potentially aid policymakers in targeting interventions
    to encourage engagement among the nonengaged
    group. The data suggest that there are remarkably
    little dierences between the two groups:
    the share of loans in Dublin and on tracker mortgages
    are identical across the two borrower types,
    while average borrower age, loan age and current
    loan to value ratio are indistinguishable across the
    groups. The only noticeable dierence uncovered
    in the analysis relates to loan size: within a given
    arrears group, those with larger loan balances are
    more likely to have engaged."

    That is very interesting. Someone on a tracker is just as likely not to engage as someone on a non-tracker.

    Brendan

    BTW - why is it when I copy and paste from a PDF, the letters "fi" disappear as in "difference" and "finish"? I corrected finish manually.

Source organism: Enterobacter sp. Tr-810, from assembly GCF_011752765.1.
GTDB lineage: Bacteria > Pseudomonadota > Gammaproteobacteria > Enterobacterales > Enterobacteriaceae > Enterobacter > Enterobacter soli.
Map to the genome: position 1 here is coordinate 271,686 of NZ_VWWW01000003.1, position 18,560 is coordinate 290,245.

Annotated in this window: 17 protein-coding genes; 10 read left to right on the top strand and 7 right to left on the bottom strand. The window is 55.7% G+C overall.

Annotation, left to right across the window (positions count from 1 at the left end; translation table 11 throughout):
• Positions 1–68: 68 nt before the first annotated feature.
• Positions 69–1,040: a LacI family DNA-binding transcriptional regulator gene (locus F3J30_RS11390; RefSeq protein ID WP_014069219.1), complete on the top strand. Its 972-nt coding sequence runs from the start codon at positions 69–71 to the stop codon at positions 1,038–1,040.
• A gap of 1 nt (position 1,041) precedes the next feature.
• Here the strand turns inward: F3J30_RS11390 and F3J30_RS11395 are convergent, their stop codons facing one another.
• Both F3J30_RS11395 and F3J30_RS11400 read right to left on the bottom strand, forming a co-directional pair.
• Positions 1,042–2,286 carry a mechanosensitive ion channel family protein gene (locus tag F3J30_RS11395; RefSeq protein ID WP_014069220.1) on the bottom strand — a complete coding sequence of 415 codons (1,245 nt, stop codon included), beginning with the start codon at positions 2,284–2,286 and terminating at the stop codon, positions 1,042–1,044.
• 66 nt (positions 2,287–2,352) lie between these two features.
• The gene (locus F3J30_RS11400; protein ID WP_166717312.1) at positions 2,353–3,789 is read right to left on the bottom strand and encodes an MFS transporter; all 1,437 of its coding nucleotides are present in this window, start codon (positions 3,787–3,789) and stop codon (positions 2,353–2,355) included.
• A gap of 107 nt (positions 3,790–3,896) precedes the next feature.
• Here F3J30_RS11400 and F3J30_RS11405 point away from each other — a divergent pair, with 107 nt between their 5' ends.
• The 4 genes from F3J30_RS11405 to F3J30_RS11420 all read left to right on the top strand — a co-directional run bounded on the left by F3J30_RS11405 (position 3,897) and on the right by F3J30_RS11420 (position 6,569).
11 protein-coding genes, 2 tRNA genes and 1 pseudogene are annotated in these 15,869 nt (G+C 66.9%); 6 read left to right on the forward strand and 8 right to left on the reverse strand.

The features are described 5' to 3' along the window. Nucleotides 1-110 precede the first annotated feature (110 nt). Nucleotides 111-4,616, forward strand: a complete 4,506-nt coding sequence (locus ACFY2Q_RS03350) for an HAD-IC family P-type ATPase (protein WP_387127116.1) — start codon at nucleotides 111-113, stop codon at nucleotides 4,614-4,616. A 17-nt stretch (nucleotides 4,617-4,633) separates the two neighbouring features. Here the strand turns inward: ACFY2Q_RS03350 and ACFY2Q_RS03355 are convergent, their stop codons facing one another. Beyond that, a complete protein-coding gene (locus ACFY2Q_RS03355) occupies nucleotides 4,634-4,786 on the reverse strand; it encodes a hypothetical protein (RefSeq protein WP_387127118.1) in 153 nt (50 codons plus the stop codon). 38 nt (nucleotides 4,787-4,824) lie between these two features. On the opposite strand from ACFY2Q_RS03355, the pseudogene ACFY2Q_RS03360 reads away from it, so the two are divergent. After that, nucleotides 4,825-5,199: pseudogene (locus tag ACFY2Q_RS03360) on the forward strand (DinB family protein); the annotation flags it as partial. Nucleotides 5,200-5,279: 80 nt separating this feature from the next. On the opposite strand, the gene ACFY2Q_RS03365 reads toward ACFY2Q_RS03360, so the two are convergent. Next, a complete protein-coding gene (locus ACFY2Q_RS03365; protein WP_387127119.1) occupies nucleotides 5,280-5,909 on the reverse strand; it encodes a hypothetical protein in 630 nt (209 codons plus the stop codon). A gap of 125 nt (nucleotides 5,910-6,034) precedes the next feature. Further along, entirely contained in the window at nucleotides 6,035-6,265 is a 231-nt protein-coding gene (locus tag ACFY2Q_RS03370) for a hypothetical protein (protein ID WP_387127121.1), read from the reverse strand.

6. Brendan Burgess

    Brendan Burgess Founder

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    upload_2017-12-6_14-1-51.png
    "The results are striking: of 15,264 loans that have engaged and are in 720+, just 16 per cent have received a permanent modication, while 64 per cent had received a temporary modication that has since elapsed, with another 13 per cent having never had a modication arrangement. These gures are in stark contrast to the group of earlier arrears engaged loans: the share of permanently
    modied loans among the engaged group is 67 and 51 per cent in the 1-90 and 91-360 DPD groups, respectively. These findings suggest that the arrangements that have been arrived at between lender and borrower have been characterised by lower levels of sustainability than those among the lower-arrears groups. If the 720+ group is to be resolved while remaining in the Irish banks' mortgage portfolios, deeper and longer-lasting restructure arrangements must be arrived at." my italics